Summaries Sunday: Supreme Advocacy

On one Sunday each month we bring you a summary from Supreme Advocacy LLP of recent decisions at the Supreme Court of Canada. Supreme Advocacy LLP offers a weekly electronic newsletter, Supreme Advocacy Letter, to which you may subscribe. It’s a summary of all appeals and leaves to appeal granted, so you know what the S.C.C. will soon be dealing with (October 15 – November 11, 2016 inclusive).


Civil Procedure: Contempt
Morasse v. Nadeau-Dubois, 2016 SCC 44 (36351)

In Québec, the power to find someone guilty of contempt of court is an exceptional one; courts have consistently discouraged its routine use to get compliance with court orders, and it’s an enforcement power of last resort. Formalities must be strictly complied with, and the elements proved beyond a reasonable doubt.

Class Actions: Pan-Canadian Settlements
Endean v. British Columbia, 2016 SCC 42 (35843) (36456)

Superior court judges in Ontario and B.C. have the discretionary statutory power under their class action legislation to sit outside their home provinces. A broad interpretation of these statutory powers, confirming the inherent authority of judges to control procedure, helps fulfil the purpose of class actions and ensure procedural innovations in accessing justice will not be held up by unduly technical or time-bound understandings of the scope of class action judges’ authority.

Criminal Law: Plea Bargains
R. v. Anthony-Cook, 2016 SCC 43 (36410)

Joint submissions on sentence are not sacrosanct and trial judges can depart from them. The proper test is not a “fitness of sentence” test, but rather whether the proposed sentence would bring the administration of justice into disrepute, or would otherwise be contrary to the public interest.

Criminal Law: Search & Seizure; Weapon & Cocaine Possession
R. v. Diamond, 2016 SCC 46 (36816)

The full judgment of the Supreme Court, per Karakatsanis J. is: “The majority of the Court is of the view that the appeal should be dismissed, substantially for the reasons of Harrington J.A., 2015 NLCA 60, 371 Nfld. & P.E.I.R. 200, at paras. 22-26. Gascon and Côté JJ., dissenting, would have allowed the appeal, substantially for the reasons of White J.A., at paras. 44-48. The appeal is accordingly dismissed.”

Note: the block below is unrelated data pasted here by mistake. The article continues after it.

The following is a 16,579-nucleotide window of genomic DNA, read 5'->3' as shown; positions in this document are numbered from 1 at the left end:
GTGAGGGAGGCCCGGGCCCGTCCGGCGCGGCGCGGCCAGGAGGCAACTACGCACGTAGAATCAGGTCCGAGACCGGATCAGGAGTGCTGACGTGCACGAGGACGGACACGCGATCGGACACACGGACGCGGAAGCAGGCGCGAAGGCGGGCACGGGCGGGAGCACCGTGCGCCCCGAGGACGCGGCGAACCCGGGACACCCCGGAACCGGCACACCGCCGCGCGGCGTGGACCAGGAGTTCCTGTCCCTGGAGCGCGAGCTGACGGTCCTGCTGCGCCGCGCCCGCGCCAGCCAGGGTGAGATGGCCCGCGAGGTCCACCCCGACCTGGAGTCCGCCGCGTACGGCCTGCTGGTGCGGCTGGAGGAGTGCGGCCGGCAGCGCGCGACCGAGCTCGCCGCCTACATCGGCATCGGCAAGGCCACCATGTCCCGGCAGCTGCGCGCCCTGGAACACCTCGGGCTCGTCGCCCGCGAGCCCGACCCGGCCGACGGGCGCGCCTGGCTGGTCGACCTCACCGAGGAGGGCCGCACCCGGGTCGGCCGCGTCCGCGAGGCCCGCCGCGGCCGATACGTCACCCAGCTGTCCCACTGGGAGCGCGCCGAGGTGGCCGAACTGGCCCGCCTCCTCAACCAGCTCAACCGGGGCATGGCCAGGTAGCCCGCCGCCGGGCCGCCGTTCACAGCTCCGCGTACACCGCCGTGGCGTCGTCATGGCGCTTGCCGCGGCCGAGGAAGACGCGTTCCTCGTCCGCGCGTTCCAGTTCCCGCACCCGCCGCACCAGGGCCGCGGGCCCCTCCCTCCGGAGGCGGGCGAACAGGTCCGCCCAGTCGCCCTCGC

Municipal Law: Assessment Value; Standard of Review
Edmonton (City) v. Edmonton East (Capilano) Shopping Centres Ltd., 2016 SCC 47 (36403)

The standard of review for an assessment board’s decision is reasonableness, and it was reasonable here for the board to find it had the power to increase the assessment.

Torts/Medmal: Causation; Adverse Inferences
Benhaim v. St‑Germain, 2016 SCC 48 (36291)

Standard of review: correctness, questions of law; palpable and overriding error, findings of fact and inferences of fact. Adverse inferences of causation can discharge plaintiffs’ burden of proving causation. Whether an inference of causation is warranted, and how it is to be weighed against the evidence, are for the trier of fact. Courts of Appeal should generally not interfere with trial judges’ decisions not to draw inferences from general statistics to particular cases.

Oral Judgments

Contracts: Arbitration
Urban Communications Inc. v. BCNET Networking Society, 2016 SCC 45 (36639) Judgment rendered Nov. 3, 2016

The Chief Justice: “We are all of the view that the appeal should be dismissed substantially for the reasons of the Court of Appeal of British Columbia.”

Criminal Law: Driving Offences; Arbitrary Detention; Right to Counsel
R. v. Rowson, 2016 SCC 40 (36777) Judgment rendered Oct. 17, 2016

Justice Abella: “A majority of this panel is of the view that the appeal should be dismissed substantially for the reasons of Justice O’Ferrall [Charter-infringing police conduct not serious, impact on Charter-protected interest minimal, not established admission of breath sample evidence would bring the administration of justice in disrepute]. Justice Côté and I would allow the appeal primarily on the basis that the cumulative effect of the multiple breaches warranted the exclusion of the breathalyzer evidence.”

Criminal Law: Sexual Offences
R. v. C.K-D., 2016 SCC 41 (36877) Judgment rendered Oct. 18, 2016

Justice Wagner: “The trial judge’s charge to the jury as a whole conveyed the correct instruction to the jury on the proper approach [as to how a young person’s evidence is to be considered] to assessing A.Y.’s evidence and credibility. On this basis, the appeal should be allowed and the convictions restored.”

Leaves to Appeal

Civil Procedure: Document Retention/Preservation
Fontaine et al. v. Canada (Attorney General), 2016 ONCA 241 (37037)

In the context of Indian residential schools litigation/process, what documents are to be kept, and for how long.

Civil Procedure: Striking Out; Self-Reps
Pintea v. Johns, 2016 ABCA 99 (37109)

Should the action herein be struck.

Competition: (Alleged) Price-Fixing
Canada (Attorney General) v. Thouin, 2015 QCCA 2159 (36869)

There is a sealing order in this case, in the context of alleged gasoline price-fixing in Québec.

Criminal Law: Status of Tipline Callers
Durham Regional Crime Stoppers Inc. v. R., 2016 ONSC (37052)

There is a publication ban in this case, as well as a sealing order in the context of whether tipline callers are entitled to informer privilege. The S.C.C. also ordered other safeguarding procedures, including redaction.

Labour Law: Federal Justice Lawyers
Canada (Attorney General) v. Association of Justice Counsel, 2016 FCA 92 (37014)

Can a policy grievance re mandatory “standby duty” proceed.

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